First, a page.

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November, 2010:

Royal weddings, meh…

Warning: If you support having as our head of state a foreign monarch descended from a long line of inbreeding… well, you should probably stop reading this post now.

OK?

So. There is going to be a ROYAL WEDDING and monarchists (small case “m” intentional) are all a-flutter about the pomp and ceremony that will be sure to be present when Prince Willy and some rich chick (I forget her name, Katy… Delores… Maggie…??? Help me out here!) get hitched next April at Westminster Abbey.

Oh be still my heart!

C’mon peeps, why is this a big deal? It is a manufactured “event” designed to take attention away from all of the very bad economic problems in the UK. You think I’m wrong? Check this out. The key words here are : “Extraneous events can increase feelings of economic and other well-being,” says Professor Stephen Lea of Exeter University, who specializes in economic psychology.” Meaning, give the people circuses and they’ll back off a bit on the pitchfork brigade.

The sad part – from my eyes, is that this is entirely correct. The Romans were geniuses… give the citizenry gladiators fighting to the death and they will not as much begrudge you your tyranny. It worked damned well for centuries.

Modern leaders and pretenders have learned from this and know the shell game… distract the populace and you can get away with a lot.

And such is the case with this whole royal wedding fiasco.

Look, as much as I am completely not in favour of divinely designated omnipotence, I say let the Brits have their fun and drool all they want over these inbred nuptials! Who cares?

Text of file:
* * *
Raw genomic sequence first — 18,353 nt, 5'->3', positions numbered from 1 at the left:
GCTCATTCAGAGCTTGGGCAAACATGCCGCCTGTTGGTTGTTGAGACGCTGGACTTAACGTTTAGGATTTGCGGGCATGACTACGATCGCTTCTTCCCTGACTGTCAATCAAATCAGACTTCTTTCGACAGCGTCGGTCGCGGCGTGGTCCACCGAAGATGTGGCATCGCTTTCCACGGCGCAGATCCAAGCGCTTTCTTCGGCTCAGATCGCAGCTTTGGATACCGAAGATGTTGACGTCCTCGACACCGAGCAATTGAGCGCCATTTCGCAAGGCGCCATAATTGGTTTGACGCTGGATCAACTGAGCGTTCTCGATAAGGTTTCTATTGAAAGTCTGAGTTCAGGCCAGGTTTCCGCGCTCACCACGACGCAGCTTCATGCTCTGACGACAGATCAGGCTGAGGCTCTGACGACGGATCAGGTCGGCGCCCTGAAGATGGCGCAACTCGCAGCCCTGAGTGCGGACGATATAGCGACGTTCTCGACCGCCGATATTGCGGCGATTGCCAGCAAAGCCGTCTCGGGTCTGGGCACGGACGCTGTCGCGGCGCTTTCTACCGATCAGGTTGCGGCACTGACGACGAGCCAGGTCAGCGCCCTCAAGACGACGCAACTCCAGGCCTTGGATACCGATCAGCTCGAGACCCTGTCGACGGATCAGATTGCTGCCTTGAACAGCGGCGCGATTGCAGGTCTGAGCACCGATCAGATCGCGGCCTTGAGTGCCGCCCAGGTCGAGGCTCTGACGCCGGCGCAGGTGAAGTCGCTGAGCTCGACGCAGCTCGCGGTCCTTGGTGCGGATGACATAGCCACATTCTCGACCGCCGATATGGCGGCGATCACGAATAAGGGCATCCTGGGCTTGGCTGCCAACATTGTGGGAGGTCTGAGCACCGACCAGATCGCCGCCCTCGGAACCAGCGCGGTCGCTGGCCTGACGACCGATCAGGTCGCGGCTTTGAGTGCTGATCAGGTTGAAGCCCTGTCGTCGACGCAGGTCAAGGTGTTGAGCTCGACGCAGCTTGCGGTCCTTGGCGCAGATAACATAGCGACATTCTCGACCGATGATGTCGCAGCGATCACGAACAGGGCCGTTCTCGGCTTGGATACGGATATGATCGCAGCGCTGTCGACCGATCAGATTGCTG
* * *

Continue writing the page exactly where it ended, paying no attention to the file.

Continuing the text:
And oh yeah, it’ll cost 5 BILLION quid for the UK economy. So, uh, maybe the Brits should care!

But being here in the “colonies”, I say let them keep their Royal fam-damily on their side of the Atlantic! I am not a fan of our constitutional monarchy and think that one day some government or another will try to cut the ties with the UK and its dysfunctional royal family. Yet even the most optimistic among us know that this is not going to happen anytime soon…

In the meantime, we in Canada, monarchists or not, will be exposed to a frequent barrage of the banal from all types of media concerning the upcoming nuptials… oh, goody.

Do I really need to see this at the grocery store check-out?

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The OCDSB’s big challenges

The next four years promise to be an interesting time for the new School Board. There are some new Trustees in the seats as some were either defeated in the past election or chose not to run again. And this change in composition may herald a shift in influence and direction at the Board table.